Because Vladimir Putin did not evolve through all the stages of late Soviet and Russian development that would have linked him to his peers from the 1980s through the 2000s, part of his “Russian DNA” is missing. He could not have recaptured the experience he lost while in Dresden. He remains the outsider. Others in his inner circle, such as Dmitry Medvedev, would have seen this period differently.

He also fosters his image as a tough guy, or thug, which appeared when he first threatened to “wipe out” Chechen terrorists in their outhouses in 1999. This has been central to Putin’s public persona, drawing a line between him and the Moscow elite.

The Free Marketeer

As a student of Russian and Soviet history, Putin saw that the Soviet system of economic management had failed. His experience in St. Petersburg convinced him that the only way Russia could survive in the modern world was with a market economy. However, he realised that the winners in a market system were not necessarily those who could provide goods and services at the lowest prices. Rather, they were those who were best at exploiting others’ vulnerabilities.

As a dedicated gosudarstvennik (statist) with a desire to survive, he focused on protecting the Russian state. As an outsider to the system, he could ignore Soviet ideology and assess what worked and did not work. His most successful economic policies were based on intelligent pragmatism. Putin concluded that you need to be bigger and better capitalist than the capitalists.

The Case Officer

In his 1999 address to the nation, Putin pledged to rebuild the Russian state, to protect Russia’s sovereignty, preserve domestic stability and unity, and ensure national security. But he did not state how he would do this.

In St. Petersburg, he had acted as a Case Officer. His targets were Businessmen. Here, the future Russian president focussed on another set of businessmen, the Russian oligarchs. He used the kind of methods his KGB case officer training had schooled him in. He collected damning information about companies and individuals and kept it safe. He now could also offer businessmen protection against the tax authorities.

This ‘protection’ scheme would mark Putin’s approach when he moved to Moscow. Here he established the Russian Financial Monitoring Agency (Rosfinmonitoring, RFM), which collected the most sensitive financial information about Russia’s businesses. Thus, he gained leverage over the oligarchs by monopolising financial information, including data on corruption and malfeasance. In 1999-2000, Putin offered himself to the oligarchs as a protector. He reassured them that he would not dispossess them. He would recognize the basic parameters of their 1996 deal with Yeltsin in acquiring their assets. But he reminded the oligarchs that few saw their ownership as legitimate.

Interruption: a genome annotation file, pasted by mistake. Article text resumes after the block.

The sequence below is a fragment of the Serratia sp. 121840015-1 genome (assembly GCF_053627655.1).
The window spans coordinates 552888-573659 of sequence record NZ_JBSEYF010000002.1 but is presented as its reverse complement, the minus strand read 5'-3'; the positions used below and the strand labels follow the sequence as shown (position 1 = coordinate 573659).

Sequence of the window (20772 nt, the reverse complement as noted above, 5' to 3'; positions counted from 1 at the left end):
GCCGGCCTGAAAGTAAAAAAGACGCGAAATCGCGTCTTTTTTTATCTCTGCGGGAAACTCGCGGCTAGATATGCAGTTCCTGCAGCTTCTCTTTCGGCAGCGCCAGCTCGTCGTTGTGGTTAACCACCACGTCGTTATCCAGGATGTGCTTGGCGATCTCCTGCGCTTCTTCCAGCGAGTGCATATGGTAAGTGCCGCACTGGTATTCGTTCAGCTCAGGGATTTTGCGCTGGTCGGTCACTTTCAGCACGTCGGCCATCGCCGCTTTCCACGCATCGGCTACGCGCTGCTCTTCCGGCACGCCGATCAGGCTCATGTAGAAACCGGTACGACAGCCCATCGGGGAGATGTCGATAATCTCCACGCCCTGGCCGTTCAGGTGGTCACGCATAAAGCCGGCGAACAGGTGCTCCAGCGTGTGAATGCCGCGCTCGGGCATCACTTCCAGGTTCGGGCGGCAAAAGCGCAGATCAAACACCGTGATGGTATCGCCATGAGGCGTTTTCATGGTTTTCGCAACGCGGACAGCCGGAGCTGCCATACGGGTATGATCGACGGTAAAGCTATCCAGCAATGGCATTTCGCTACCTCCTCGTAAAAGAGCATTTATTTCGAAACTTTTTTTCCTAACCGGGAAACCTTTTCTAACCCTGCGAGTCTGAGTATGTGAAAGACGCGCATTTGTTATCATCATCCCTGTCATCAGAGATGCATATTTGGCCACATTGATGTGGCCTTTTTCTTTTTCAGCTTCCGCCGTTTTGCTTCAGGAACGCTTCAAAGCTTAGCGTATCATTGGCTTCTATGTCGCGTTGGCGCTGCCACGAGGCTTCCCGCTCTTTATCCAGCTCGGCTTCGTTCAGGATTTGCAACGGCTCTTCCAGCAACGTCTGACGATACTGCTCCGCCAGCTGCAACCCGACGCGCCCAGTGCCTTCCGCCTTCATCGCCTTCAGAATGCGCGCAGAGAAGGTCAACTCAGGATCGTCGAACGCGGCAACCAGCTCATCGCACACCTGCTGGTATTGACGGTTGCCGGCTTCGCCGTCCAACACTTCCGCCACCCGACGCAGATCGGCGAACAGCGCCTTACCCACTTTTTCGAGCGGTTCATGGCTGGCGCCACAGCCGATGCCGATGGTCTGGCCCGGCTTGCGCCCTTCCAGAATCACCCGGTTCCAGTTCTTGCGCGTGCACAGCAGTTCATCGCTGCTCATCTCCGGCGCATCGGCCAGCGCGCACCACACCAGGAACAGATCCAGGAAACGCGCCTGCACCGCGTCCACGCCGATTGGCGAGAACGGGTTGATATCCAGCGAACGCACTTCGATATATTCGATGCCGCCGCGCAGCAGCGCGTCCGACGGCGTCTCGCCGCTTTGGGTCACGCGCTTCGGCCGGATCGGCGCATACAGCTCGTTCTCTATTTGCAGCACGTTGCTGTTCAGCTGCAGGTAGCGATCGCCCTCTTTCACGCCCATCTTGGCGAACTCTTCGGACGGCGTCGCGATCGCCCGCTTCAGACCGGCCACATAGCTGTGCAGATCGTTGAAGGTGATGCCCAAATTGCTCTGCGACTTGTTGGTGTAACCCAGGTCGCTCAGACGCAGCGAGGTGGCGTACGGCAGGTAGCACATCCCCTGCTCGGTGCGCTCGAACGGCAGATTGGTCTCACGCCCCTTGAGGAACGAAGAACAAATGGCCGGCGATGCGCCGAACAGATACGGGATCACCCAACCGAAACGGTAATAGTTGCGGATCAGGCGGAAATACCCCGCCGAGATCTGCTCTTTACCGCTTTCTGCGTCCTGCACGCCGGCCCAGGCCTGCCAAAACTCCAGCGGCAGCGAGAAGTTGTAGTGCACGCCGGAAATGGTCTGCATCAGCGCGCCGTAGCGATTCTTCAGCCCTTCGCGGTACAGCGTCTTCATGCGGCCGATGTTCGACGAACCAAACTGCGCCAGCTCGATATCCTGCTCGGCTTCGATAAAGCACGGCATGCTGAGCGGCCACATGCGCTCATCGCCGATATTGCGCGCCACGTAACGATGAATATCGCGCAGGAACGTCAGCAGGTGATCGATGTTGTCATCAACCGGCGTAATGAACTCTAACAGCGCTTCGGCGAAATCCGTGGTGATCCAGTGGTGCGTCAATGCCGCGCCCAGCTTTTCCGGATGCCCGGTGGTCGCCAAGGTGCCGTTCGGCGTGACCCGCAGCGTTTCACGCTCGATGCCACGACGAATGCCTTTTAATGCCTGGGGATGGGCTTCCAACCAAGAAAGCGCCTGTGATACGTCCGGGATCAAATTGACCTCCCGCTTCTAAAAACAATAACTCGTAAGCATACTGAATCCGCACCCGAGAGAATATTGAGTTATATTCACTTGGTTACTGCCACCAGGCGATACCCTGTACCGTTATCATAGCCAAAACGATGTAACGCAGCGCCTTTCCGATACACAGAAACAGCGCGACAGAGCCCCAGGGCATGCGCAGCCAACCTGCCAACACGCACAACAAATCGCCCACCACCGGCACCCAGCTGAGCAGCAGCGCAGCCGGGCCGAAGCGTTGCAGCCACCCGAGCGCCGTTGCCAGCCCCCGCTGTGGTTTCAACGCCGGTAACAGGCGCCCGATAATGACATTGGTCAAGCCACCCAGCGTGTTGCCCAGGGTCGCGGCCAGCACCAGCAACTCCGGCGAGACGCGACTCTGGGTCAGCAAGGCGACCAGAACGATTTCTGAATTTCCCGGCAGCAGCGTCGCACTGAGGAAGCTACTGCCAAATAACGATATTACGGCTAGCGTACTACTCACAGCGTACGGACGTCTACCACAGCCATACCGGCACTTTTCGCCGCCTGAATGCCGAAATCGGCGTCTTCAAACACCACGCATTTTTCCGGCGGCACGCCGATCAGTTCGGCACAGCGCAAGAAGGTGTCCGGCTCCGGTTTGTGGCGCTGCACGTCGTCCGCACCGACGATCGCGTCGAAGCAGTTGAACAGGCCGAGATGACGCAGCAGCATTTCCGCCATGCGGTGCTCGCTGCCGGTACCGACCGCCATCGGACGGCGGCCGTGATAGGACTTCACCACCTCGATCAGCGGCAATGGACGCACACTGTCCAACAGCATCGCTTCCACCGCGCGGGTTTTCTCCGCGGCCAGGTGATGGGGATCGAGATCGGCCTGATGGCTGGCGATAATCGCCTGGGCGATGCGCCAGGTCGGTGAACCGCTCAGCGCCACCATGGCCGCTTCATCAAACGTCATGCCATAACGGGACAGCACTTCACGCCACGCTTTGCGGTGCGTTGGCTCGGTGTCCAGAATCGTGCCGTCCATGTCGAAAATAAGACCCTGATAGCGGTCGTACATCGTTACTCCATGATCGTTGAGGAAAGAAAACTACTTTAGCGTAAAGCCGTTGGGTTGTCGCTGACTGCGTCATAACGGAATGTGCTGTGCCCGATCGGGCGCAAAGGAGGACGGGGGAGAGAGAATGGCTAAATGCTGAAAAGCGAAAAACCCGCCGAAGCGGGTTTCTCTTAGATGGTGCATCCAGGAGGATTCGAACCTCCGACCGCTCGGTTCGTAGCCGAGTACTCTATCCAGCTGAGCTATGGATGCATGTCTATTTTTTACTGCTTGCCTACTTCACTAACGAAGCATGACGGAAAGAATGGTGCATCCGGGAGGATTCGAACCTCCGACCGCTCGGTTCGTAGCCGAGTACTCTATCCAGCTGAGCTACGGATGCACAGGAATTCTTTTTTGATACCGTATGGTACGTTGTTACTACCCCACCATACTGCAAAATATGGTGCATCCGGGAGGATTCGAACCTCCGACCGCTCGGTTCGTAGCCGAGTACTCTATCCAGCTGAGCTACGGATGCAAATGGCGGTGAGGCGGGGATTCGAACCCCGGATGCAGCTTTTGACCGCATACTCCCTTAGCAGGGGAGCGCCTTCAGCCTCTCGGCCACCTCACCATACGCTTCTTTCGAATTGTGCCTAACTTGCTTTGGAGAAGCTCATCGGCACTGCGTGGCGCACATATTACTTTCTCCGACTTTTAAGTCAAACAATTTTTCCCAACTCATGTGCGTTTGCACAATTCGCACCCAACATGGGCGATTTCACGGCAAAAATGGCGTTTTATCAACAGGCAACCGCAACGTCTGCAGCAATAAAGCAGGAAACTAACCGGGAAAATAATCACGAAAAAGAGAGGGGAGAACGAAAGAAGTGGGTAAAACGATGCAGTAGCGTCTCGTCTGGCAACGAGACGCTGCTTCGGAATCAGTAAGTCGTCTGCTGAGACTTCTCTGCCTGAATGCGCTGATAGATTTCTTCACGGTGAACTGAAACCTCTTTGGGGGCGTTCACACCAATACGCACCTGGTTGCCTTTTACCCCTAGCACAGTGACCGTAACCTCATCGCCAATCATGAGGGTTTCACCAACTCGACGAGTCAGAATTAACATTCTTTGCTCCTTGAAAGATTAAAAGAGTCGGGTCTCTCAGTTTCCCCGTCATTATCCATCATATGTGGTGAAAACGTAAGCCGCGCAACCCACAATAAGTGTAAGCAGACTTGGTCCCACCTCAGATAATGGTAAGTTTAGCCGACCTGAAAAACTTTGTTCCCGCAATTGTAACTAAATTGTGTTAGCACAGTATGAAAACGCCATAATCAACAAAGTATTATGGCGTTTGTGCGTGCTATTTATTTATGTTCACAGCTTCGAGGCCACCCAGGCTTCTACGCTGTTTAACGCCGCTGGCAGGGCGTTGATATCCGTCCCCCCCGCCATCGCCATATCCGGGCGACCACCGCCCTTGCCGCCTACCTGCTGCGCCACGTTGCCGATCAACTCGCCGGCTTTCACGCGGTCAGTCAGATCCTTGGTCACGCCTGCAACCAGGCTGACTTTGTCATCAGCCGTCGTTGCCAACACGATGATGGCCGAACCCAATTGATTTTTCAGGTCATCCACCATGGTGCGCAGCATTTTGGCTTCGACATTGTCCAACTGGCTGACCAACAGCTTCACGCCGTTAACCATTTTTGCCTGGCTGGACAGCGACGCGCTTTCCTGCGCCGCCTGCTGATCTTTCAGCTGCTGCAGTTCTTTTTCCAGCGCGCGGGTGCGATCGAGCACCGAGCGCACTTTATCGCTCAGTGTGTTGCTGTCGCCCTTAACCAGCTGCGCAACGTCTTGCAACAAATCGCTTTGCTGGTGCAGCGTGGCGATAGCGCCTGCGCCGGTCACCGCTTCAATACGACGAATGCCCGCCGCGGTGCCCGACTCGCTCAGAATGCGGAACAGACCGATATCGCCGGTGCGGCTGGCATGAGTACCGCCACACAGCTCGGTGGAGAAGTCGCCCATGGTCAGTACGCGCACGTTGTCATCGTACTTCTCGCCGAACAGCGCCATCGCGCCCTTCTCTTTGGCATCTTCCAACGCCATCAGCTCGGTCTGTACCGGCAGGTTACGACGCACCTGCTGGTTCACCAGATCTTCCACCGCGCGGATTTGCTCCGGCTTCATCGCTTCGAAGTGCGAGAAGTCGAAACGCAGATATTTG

Putin’s team understood that they could not just dispossess the oligarchs and find another group of businessmen to take over their companies. These businessmen were “very thin and very precious … they are the bearers of capital, of intellect, of technologies.” Russia’s oligarchs, like their assets, had to be treated with care. Dealing with them was complex, but it chimed with Putin’s training as a KGB case officer. Their property rights depended on the good will of the Kremlin. So long as the Oligarchs did what he asked, they could keep their spoils, otherwise, as several of them discovered, it was either ruin or death.

The Putin System

Once they had confirmed him as president in 2000, the bargain with the Russian people was they should not ask questions about his methods. These methods are pragmatic, ruthless, and conservative. As a patriotic outsider, without a vested interest in a particular ideology or structure, whatever he needs to do to advance his view of Russia’s interests, he does. He feels no need to justify the means.

Ukraine today is now for Russia a neo-imperialist project. Whatever the Russian motherland can gain there justifies the brutal means at his disposal, for greater Russia is strategically at risk if Ukraine is allowed to remain independent. Putin feels himself justified in wreaking death and destruction to achieve his aims, as he did in Chechnya.

Such a brutal and cruel policy is irredentist. From the West it seems wrongheaded, but from Putin’s point of view it has an historical inevitability, and he will pursue it relentlessly.